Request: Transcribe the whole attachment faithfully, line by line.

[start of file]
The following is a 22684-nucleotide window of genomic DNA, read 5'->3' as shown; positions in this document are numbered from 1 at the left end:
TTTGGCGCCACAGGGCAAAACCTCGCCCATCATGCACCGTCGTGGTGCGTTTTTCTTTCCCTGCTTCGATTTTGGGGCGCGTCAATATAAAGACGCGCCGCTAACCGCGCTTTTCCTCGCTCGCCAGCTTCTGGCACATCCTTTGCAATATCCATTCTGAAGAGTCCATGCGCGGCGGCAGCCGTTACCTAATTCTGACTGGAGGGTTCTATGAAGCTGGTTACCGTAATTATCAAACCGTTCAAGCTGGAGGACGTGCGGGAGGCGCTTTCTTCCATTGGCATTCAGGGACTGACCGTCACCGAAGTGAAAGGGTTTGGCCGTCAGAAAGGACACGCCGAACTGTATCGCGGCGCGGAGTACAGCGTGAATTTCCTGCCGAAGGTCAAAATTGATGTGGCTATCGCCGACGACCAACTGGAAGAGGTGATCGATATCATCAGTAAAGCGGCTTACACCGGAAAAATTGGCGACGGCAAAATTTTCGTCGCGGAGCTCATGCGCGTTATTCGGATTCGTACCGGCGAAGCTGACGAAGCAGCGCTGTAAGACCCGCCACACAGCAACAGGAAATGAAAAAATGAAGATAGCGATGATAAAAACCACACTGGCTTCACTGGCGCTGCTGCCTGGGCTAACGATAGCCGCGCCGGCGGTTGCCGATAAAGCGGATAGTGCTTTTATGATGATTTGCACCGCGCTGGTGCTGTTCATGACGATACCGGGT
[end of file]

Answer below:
The following is a 22684-nucleotide window of genomic DNA, read 5'->3' as shown; positions in this document are numbered from 1 at the left end:
TTTGGCGCCACAGGGCAAAACCTCGCCCATCATGCACCGTCGTGGTGCGTTTTTCTTTCCCTGCTTCGATTTTGGGGCGCGTCAATATAAAGACGCGCCGCTAACCGCGCTTTTCCTCGCTCGCCAGCTTCTGGCACATCCTTTGCAATATCCATTCTGAAGAGTCCATGCGCGGCGGCAGCCGTTACCTAATTCTGACTGGAGGGTTCTATGAAGCTGGTTACCGTAATTATCAAACCGTTCAAGCTGGAGGACGTGCGGGAGGCGCTTTCTTCCATTGGCATTCAGGGACTGACCGTCACCGAAGTGAAAGGGTTTGGCCGTCAGAAAGGACACGCCGAACTGTATCGCGGCGCGGAGTACAGCGTGAATTTCCTGCCGAAGGTCAAAATTGATGTGGCTATCGCCGACGACCAACTGGAAGAGGTGATCGATATCATCAGTAAAGCGGCTTACACCGGAAAAATTGGCGACGGCAAAATTTTCGTCGCGGAGCTCATGCGCGTTATTCGGATTCGTACCGGCGAAGCTGACGAAGCAGCGCTGTAAGACCCGCCACACAGCAACAGGAAATGAAAAAATGAAGATAGCGATGATAAAAACCACACTGGCTTCACTGGCGCTGCTGCCTGGGCTAACGATAGCCGCGCCGGCGGTTGCCGATAAAGCGGATAGTGCTTTTATGATGATTTGCACCGCGCTGGTGCTGTTCATGACGATACCGGGT